In this story, three kids are going through a wild area, I believe mountainous, in order to find a thing/being that grants wishes. There are two boys and a girl. ...
One of the stories might be 'A Walk in the Dark' by Arthur C. Clarke. You could look for anthologies containing it.
Remember that feeling of turning out the lights and walking up the stairs? Remember the moment when childhood bravado fails and the what if's begin - what if there are monsters in the dark, what if the darkness makes them bold, what if they ...
The first story, as suggested in a comment by Mr Lister, is probably "Pawley's Peepholes" (aka "Operation Peep"), a short story by John Wyndham published in Science-Fantasy, Winter 1951, which is available at the Internet Archive. Set in the present (i.e. the middle of the 20th century, when it was written), it is about annoying time-tourists from the future....
Otherwere: Stories of Transformation
These masterful tales do not involve werewolves, butr a wonderfully diverse assortment of creatures including a serpent, a child, an elephant--even a right-wing Republican. Blending elements of fantasy, mystery, comedy and mythology, these extraordinary tales take lycanthropy into an entirely new realm.
The elephant ...
I have managed to track down the book.
It is "Beyond Infinity" by Robert Spencer Carr.
Turns out that the story by Arthur C Clarke was not even in it... My memories are all muddled the older I get...!
Appreciate all your help.
The story would appear to be "The Master" (1989) by Diana Wynne Jones. It was originally published in Hidden Turnings but considering you think you read it in an anthology of stories by the same author I imagine you actually read it in Unexpected Magic: Collected Stories. The reviews on Goodreads mention brief overviews of the story but I have found the ...
A WorldCat search for a book with both Jansson and Tolkien in the author credits identifies Children's classics to read aloud, published in 1992.
The contents include; Under the hill (from The Hobbit by J.R.R. Tolkien) and
Invisible Child (from Tales from the Moomin Valley by Tove Jansson).
This could be The Golden Treasury of Children's Literature, first published in 1947 by Bryna and Louis Untermeyer, with various editions and volumes published since then.
According to this link, volume 5 "Wonder Lands" contains an excerpt from "The Hobbit" and "The Happy Moomins" by Jansson.
The "hollowed out asteroid" story is Stableford's "The Engineer and the Executioner". It was asked about in this question: Trying to remember the name of a short scifi story about a biology experiment in space but it is not a duplicate, because this question is asking about an anthology.
Based on that story, I think the anthology may be "Sexual Chemistry: ...
This is only a partial answer I'm afraid, but the escalator story sounds like Descending by Thomas M. Disch. I first read it in a 1977 anthology called Decade the 1960s, but there is no story by Borges there and I can't see one about a man losing his head. I have Googled and Googled, but I cannot find any anthology containing both stories.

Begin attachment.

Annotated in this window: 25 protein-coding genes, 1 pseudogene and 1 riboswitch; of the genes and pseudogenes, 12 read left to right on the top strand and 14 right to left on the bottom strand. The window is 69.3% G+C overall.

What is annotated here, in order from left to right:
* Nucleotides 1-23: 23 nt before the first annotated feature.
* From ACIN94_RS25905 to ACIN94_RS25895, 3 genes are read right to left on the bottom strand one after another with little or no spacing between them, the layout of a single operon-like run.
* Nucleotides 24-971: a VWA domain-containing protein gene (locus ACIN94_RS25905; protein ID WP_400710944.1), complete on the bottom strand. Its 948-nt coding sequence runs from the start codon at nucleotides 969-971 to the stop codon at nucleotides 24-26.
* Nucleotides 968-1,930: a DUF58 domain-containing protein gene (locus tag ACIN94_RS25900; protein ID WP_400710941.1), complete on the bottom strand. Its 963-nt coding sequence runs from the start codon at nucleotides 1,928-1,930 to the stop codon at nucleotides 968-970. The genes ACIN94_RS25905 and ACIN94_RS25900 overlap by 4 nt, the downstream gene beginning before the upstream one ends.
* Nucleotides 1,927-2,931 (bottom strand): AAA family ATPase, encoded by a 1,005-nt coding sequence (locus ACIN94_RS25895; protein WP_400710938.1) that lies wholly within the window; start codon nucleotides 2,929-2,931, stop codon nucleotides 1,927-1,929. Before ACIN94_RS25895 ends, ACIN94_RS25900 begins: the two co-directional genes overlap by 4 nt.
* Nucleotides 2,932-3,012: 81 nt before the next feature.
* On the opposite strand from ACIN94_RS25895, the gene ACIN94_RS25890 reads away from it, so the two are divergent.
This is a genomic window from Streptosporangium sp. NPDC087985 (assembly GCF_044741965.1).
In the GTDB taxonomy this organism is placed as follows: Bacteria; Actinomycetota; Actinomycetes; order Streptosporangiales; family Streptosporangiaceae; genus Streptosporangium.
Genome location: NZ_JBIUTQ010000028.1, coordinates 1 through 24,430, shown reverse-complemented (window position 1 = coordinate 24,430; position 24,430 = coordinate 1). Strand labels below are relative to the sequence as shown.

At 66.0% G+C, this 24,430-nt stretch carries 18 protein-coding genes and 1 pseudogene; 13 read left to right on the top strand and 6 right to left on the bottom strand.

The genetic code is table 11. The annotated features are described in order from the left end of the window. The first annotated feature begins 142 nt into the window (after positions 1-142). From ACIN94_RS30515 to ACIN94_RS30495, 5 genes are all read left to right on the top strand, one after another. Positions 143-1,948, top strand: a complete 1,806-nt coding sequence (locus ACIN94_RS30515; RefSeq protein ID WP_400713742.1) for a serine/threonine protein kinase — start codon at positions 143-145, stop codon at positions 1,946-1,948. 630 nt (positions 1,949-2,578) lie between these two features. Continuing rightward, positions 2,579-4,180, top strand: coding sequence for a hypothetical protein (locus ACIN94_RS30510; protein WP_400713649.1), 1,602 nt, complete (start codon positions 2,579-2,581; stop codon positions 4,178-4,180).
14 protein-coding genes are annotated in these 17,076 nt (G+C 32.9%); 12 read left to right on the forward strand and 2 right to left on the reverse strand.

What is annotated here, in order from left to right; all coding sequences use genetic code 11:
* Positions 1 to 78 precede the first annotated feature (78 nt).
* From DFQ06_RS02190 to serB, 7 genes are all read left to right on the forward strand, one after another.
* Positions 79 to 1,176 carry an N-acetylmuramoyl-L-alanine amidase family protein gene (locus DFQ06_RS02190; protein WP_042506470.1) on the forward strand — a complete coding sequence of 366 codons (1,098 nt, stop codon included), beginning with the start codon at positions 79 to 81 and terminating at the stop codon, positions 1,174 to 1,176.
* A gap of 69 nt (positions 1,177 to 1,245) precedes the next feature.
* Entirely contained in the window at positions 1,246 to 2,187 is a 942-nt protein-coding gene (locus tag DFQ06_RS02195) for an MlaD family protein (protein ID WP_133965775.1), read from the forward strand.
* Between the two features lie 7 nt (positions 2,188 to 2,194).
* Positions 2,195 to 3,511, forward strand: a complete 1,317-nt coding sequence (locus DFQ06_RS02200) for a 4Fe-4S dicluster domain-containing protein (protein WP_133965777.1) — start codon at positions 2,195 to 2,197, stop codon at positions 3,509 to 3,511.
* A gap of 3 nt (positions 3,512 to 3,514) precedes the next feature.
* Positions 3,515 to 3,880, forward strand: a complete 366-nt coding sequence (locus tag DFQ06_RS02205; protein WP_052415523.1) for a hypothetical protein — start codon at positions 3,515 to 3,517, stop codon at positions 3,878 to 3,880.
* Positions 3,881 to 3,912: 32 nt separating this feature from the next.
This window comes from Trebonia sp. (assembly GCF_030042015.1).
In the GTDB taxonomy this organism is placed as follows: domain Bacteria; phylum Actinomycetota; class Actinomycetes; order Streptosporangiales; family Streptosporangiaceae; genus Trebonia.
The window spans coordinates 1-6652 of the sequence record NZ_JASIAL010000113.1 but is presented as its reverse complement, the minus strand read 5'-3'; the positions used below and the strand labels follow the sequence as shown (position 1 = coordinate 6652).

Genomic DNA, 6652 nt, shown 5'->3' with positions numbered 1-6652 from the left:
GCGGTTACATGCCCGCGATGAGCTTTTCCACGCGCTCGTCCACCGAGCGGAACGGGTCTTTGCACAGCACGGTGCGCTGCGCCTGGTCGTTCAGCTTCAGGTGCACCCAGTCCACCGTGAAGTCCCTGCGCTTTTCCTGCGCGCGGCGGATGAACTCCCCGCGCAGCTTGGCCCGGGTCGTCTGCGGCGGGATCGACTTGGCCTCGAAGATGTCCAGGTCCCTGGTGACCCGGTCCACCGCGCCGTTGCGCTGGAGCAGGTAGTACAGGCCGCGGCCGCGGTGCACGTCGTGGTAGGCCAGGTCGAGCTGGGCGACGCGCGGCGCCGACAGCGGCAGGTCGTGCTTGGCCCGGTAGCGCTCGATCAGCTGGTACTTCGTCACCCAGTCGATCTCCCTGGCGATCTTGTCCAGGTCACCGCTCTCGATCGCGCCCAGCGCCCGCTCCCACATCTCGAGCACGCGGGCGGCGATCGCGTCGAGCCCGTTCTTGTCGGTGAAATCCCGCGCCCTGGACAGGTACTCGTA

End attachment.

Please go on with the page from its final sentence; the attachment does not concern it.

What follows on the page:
Here is a long list of places where "Nerves" was published, although the only possibilities are those published in or before the 1970s.
Here is a long list of places where "Who Goes There?" was published, although the only possibilities are those published in or before the 1970s.
Just a guess, but there's a story "Three in a Bed" in the anthology Echoes of Terror, which is at least kinda purplish.
It also appears in The Ghost Book of Charles Lindley and Lord Halifax's Complete Ghost Book.
It looks like David Drake addressed this on his website:
For a setting I used a young nobleman making a grand tour with his tutor and personal servant. The action stemmed from real events in the Greek islands in 1795: a Russian nobleman determined to take a Greek temple back to St. Petersburg in the warship he borrowed from the Czar–and who bombarded it ...
Damon Knight edited an anthology titled First Contact which was published in 1971 by Pinnacle Books -- it was reprinted at least twice: ISFDB.org. Might this be it? (There were other anthologies with this title, but this is by far the most famous and IMO the best.)
Contents (from isfdb):
7 • Introduction (First Contact) • (1971) • essay by Damon Knight
A Google search on fairies bluebell sapphire goblin maid short stories turns up the answer: Shadow Castle by Marian Cockrell.
Quoting the Amazon description:
In the middle of a deep forest is an enchanted valley and a castle where only shadows live, shadows of kings and queens who have waited for hundreds of years for the spell cast upon them to be ...
The Beastly Bride - Tales of the Animal People (2009)?
This review matches a number of the stories you mentioned.
A fire salamander girl getting stolen and taken to hell, where her creator had to rescue her.
Marly Youmans’ “The Salamander Fire” takes us through farmer’s markets, the mysteries of glassblowing, love and hell in an odd blend of the myths ...